The pirates begin to board, and battle is joined. The crew of the Paragon is able to repel the boarded, if with difficulty and the direct involvement of the liveship. In the wake of the fight, only one captive remains after Lavoy’s work; he is questioned on the foredeck, where the ship finds his answers upsetting and unsatisfying; the Paragon seizes upon the chained captive, pulling information from him before breaking his body and tossing it into the sea. Lavoy, who had been inveigling the ship for some time, feigns surprise and shock at the event; he is not believed as Brashen tries to reassert calm and control over the crew.

After, Brashen considers his injuries and the straitened situation in which he finds himself, caught by what he believes his duties as captain are. The ship muses similarly, if more sullenly amid contemplation of the spilled blood and course for Divvytown and Kennit to which Brashen has turned his attention.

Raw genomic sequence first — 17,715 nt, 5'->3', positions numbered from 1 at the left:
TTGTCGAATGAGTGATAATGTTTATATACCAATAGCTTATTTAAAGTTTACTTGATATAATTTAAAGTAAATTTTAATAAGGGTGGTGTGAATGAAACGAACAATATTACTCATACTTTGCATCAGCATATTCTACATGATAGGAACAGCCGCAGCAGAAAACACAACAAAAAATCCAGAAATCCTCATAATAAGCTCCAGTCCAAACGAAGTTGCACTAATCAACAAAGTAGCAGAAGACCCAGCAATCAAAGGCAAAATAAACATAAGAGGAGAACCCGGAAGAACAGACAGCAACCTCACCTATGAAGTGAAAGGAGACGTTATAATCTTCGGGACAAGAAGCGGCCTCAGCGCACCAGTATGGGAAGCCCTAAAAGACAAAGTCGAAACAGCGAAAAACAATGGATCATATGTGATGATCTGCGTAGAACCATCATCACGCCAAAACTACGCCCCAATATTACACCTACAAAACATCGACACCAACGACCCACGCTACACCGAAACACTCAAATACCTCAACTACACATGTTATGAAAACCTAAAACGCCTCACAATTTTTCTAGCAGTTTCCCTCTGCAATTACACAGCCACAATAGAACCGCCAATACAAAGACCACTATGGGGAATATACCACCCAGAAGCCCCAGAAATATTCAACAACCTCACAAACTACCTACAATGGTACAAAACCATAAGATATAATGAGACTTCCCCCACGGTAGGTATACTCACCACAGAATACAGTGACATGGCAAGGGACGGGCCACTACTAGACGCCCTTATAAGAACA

I find myself once again reading with affect, with understanding coming from my own time and current circumstances, and as my eyes take in Lavoy’s protests that what the ship has done is not his fault–after he had spend long cultivating the ship and a select group of the crew–I cannot help but picture him with oranged skin and a poorly-done comb-over. I know, of course, that that’s not the specific comment being made in the chapter, but I also know that one of the things that makes a work of written art a better one is that it will take additional interpretations–the kind of thing described as “speaking to other times” when I was going through school. (Is that enough reason to keep using the phrasing? Maybe not. Hell, I’m not even sure the folks reading this have that frame of reference–which might be such a reason. Maybe.) So I (again?) think it’s not a bad thing that I read the chapter affectively. The emotional involvement’s what drives the initial interrogation, after all…